The Drum combs through the manifestos of the three main political parties to find out what will happen to the media and creative industries after next month's election.
The Drum has read through each tome to give you an idea of what to expect depending on which party comes to power after next month's election.
All the parties make a point of praising the creative industries - Labour highlight how the creative industries account for 10 percent of the national economy; the Conservatives want Britain to become a "European hub" for digital and creative businesses; the Lib Dems gush over "one of the fastest growing sectors of the economy".
But there will be changes for the creative industries and media businesses no matter which party comes to power.
We've highlighted points in each of the manifestos that we believe could impact on creative, media and marketing professionals and businesses directly (eg. cuts in Government marketing spend and new advertising legislation) and indirectly (eg. changes to regional development agencies, from which many creative agencies receive marketing spend).
If you think we've missed anything relevant to the industry, please leave a comment so we can add it in. Here are the pledges we've picked out from each party's manifesto:
Labour pledge to:
Keep the BBC independent and maintain the licence fee. “Our strong support for its editorial independence and the licence fee that finances the BBC's programmes and activities will continue.”
Fund the regional news consortia. “We will fund three regional news programme pilots from the digital shwitchover under-spend in the current licence fee period”.
Safeguard the independence of Ofcom to ensure “we preserve competition and protect children and consumers on the Internet”.
Extend broadband access to every business and home - “ensuring universal access within a decade to high-speed broadband across the country”.
Create a merged British Film Institute and UK Film Council to establish a single body to promote film production and film heritage.
Subject to state aid clearance, introduce a tax relief for the UK video games industry.
Update the intellectual property framework – and take further action to tackle online piracy. [Ed - No further elaboration is provided about this within the manifesto, though the recent Digital Economy Bill coverage would be a good start if you want to know more about Labour's web piracy plans.]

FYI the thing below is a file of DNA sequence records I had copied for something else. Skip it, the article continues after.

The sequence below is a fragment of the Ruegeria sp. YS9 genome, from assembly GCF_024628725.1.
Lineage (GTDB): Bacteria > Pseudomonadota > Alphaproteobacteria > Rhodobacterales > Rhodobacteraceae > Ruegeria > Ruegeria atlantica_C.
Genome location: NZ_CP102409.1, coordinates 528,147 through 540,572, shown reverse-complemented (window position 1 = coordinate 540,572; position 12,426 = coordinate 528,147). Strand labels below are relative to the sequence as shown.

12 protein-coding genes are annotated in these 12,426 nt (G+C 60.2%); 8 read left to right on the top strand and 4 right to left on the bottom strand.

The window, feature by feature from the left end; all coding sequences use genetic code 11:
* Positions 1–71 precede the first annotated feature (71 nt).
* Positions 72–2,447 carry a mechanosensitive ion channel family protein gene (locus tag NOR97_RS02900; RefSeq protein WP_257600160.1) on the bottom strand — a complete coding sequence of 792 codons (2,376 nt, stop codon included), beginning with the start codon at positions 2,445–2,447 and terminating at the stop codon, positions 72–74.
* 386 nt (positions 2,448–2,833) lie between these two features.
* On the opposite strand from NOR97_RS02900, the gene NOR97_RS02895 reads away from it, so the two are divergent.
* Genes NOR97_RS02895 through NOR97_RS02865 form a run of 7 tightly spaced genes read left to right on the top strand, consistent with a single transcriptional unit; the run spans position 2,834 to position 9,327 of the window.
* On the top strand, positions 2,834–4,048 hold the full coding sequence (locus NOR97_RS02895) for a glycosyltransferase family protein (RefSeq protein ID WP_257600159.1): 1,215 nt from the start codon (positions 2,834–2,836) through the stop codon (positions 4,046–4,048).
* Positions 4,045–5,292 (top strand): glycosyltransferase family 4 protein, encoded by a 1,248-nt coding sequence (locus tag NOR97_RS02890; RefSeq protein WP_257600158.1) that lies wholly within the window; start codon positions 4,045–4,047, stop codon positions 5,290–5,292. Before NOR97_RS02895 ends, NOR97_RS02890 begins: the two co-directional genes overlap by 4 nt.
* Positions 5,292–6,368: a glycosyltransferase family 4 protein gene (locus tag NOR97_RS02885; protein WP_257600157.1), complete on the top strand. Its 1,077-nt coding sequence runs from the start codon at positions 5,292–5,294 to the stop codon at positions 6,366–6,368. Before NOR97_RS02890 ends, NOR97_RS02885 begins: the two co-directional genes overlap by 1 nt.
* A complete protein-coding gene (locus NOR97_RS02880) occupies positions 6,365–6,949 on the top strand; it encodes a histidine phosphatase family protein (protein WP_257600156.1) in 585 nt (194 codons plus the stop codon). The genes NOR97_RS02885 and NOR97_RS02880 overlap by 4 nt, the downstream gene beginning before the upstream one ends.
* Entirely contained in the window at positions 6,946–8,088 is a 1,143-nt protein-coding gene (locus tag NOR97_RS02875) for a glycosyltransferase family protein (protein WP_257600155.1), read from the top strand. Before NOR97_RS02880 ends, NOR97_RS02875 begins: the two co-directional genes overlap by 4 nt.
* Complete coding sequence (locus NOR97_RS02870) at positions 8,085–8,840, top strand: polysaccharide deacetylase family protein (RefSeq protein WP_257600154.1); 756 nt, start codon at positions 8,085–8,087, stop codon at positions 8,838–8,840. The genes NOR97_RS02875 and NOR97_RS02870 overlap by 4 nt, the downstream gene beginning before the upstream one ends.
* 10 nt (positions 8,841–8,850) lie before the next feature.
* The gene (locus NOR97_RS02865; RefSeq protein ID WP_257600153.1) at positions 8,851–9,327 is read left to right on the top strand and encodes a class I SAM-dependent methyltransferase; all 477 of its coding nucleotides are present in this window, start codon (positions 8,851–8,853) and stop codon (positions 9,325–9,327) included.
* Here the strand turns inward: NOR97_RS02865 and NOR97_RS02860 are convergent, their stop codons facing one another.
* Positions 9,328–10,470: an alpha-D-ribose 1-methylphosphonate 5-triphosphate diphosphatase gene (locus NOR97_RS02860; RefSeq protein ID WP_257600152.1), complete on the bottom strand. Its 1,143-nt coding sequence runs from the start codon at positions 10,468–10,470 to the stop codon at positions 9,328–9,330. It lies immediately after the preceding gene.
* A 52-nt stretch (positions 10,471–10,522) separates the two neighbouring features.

Support parents who challenge aggressive or sexualised commercial marketing.
Overhaul how government works... “sharply reducing spending on consultancy and marketing”.
Conservatives pledge to:
"...Scrap Labour's phone tax and instead require BT and other infrastructure providers to allow the use of their assets to deliver super-fast broadband across the country”.
If necessary, consider using the part of the licence fee that is supporting the digital switchover to fund broadband in areas that the market alone will not reach.
Give councils and businesses the power to form their own business-led local enterprise partnerships instead of RDAs. [Ed - Included here because it could affect agencies that work with RDAs; see also Lib Dems].
Prevent any marketing or advertising company found to be in serious breach of rules governing marketing to children from bidding for government advertising contracts for three years.
Ban companies from using new peer-to-peer marketing techniques targeted at children, and tackle marketing on corporate websites targeted at children.
Establish a new online system that gives parents greater powers to take action against irresponsible commercial activities targeted at children.
Empower head teachers and governors to ban advertising and vending machines in schools.
Sweep away the rules that stop local newspapers owning other local media platforms and create a new network of local television stations.
Reduce spend on government consultants and advertising.
Ensure that the National Audit Office has full access to the BBC’s accounts.
Liberal Democrats pledge to:
Set up a ‘Creative Enterprise Fund’ offering training, mentoring and small grants or loans to help creative businesses get off the ground.
"Ensure that the BBC remains strong, free from interference and securely funded... and ensure that the BBC does not undermine the viability of other media providers through unfair competition based on its public funding and dominant position".
"Support a diverse regional and local media. We will help to maintain independent local sources of news and information by enabling partnerships between TV, radio and newspaper companies to reduce costs, and by limiting publicly-subsidised competition for paid advertising from local council free-sheets".
Support public investment in the roll-out of superfast broadband, targeted first at areas which are least likely to be provided for by the market.
Reform RDAs to focus solely on economic development. Where existing RDAs have strong local support, they may continue with refocused economic development objectives. Where they do not, they will be scrapped and their functions taken over by local authorities.
The main image was created by combining the parties' manifestos in Wordle: http://www.wordle.net/